“I feel certain that the fort of selfishness and monopoly cannot be held for ever, and that the walls of privilege cannot through all time resist the multitude that are gathering to the assault. In all the nations of the world of this day, I believe the powers of good are gaining steadily on the powers of evil. I think it is eminently so in this country.”John Bright, 1865
I have been pretty miserable about politics recently, and I know I’m not the only one – largely because I had no idea at all how we were gong to escape from the logical contradiction in which the nation finds itself. At least without one side winning and lording it over the other. The reasons I feel a little differently today is finding a copy of Asa Briggs’ Victorian People, and reading about John Bright, the co-creator of the Liberal Party.
The fact that Bright could look ahead over the 1860s, at the daunting prospect of war in Europe and war with the USA, yet still be optimistic that civilised values and reform would prevail, has given me a glimmer of hope.
It wasn’t that Bright refused to accept class-based politics, or that he was the kind of centrist who shunned change. Quite the reverse. He forged an alliance between the beleagured working classes and the slightly less beleagured middle classes against the big landowners – just as we need to do against the monopolies, public and private, that are sucking the life out of our nation.
He urged major institutional change, just as we need to – aware that, as the psychologist William James put it: “Institutions tremble when a new idea appears.” As well they should.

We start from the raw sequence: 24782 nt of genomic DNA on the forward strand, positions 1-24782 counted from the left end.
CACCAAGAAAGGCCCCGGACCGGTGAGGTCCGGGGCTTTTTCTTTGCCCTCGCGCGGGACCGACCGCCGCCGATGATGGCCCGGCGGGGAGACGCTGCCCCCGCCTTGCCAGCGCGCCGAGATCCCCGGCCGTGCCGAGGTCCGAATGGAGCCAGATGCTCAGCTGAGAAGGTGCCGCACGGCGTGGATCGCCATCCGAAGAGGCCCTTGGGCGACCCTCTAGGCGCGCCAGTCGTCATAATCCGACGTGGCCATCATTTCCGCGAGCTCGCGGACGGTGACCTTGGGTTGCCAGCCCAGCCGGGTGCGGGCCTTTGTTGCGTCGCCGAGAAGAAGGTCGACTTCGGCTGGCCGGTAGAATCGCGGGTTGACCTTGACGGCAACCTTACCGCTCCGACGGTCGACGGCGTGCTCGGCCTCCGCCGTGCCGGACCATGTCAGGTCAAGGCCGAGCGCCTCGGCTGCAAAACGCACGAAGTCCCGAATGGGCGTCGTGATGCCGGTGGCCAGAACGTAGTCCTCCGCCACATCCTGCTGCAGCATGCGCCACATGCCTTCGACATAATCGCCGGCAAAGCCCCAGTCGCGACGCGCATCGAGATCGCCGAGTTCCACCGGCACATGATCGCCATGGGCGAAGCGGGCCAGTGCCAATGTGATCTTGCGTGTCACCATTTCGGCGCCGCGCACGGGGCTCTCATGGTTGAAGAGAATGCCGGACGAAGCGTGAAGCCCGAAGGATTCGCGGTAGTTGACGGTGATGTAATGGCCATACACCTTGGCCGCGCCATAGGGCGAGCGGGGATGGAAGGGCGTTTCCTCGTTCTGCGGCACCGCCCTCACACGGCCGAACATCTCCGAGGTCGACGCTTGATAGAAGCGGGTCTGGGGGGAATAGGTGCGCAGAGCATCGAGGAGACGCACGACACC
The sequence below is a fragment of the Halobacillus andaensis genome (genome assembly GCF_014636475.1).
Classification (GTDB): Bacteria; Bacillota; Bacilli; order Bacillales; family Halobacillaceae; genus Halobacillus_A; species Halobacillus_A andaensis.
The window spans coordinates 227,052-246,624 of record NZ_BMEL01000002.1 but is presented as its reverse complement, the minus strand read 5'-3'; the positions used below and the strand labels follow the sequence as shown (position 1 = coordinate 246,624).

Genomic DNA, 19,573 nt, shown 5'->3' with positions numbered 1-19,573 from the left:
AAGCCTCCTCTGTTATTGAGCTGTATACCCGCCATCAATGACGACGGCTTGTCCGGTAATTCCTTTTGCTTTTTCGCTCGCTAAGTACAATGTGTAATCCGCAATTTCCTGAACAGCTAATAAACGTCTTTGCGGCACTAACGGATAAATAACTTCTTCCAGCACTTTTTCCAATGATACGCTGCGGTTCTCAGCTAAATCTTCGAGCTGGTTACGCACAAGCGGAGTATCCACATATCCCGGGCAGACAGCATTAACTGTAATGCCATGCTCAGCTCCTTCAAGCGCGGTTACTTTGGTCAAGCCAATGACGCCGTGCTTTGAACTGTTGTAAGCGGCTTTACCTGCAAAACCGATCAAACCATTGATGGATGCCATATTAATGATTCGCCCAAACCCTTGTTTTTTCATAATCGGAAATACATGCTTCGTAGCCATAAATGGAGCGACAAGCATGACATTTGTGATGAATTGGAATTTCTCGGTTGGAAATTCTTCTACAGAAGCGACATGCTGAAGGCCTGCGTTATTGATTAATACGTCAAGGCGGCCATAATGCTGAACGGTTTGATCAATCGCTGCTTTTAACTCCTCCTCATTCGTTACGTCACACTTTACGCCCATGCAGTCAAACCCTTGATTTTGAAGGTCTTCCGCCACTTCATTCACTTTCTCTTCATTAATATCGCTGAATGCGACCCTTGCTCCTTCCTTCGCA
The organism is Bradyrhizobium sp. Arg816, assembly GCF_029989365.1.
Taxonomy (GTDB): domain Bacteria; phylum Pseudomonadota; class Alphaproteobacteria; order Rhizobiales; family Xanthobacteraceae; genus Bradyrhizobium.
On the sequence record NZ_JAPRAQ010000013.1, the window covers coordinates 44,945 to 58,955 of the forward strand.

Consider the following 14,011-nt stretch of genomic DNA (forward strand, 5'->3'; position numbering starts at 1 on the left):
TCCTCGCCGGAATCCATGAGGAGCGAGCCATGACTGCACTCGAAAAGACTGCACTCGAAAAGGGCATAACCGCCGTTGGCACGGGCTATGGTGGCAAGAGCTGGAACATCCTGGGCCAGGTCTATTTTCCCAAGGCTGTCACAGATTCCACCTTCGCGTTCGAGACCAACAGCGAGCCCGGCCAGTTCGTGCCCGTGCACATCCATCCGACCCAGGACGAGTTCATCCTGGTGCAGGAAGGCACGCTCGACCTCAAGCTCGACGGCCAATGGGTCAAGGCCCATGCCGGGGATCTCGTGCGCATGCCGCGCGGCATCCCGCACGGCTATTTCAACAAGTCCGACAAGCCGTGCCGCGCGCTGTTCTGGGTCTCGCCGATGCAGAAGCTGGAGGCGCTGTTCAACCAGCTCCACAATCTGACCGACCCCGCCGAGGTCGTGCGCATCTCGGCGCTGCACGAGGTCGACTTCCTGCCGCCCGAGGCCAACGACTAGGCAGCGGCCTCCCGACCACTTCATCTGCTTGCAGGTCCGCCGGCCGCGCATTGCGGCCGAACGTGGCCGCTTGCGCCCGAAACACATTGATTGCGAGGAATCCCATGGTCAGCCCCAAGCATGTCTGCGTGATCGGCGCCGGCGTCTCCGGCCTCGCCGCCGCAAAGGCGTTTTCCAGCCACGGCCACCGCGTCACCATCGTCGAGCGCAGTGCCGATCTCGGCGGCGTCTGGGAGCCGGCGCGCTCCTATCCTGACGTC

What I am attempting to show here is that ‘antibrexit’ has become a to mean ‘no change’. Just as over the previous generation, the Left has com to mean defending not proposing. In those circumstances – when our institutions we depend on have been hollowed out – it is hardly surprising the populists are in control.
So what, for example, should Bright’s successor, Vince Cable, do? Well, organisationally, he is trying to breathe new life in the exhausted and exhausting structures of his party, which can only be a good thing.
But for me, Bright provides a tough lesson to learn – to stop digging. To position himself and his party to be on the right side of the who-betrayed-who struggle that will inevitably follow Brexit. Because only then, it seems – and especially if there has been no deal – we will look to whoever is able to unite the nation and to do what needs to be done, radically and urgently, in order to survive economically.
It s a tough lesson because Vince – one of the few politicians on earth to be known by his first name (like Boris) – may feel, as his party does, that the most important issues is winning the Brexit debate, as if there can be winners. My fear is that will mean we will fail to unite the party (don’t forget the Lib Dem West Country voted to leave), we will fail to unite the nation and will be too distracted by the betrayal debate when the critical moment arrives.
The most important thing the Lib Dems can do is to wait, to develop a rhetoric that can go beyond Brexit, and to be ready for when the nation calls, because it will.
There are even more important issues for a divided nation in a divided world than Brexit.
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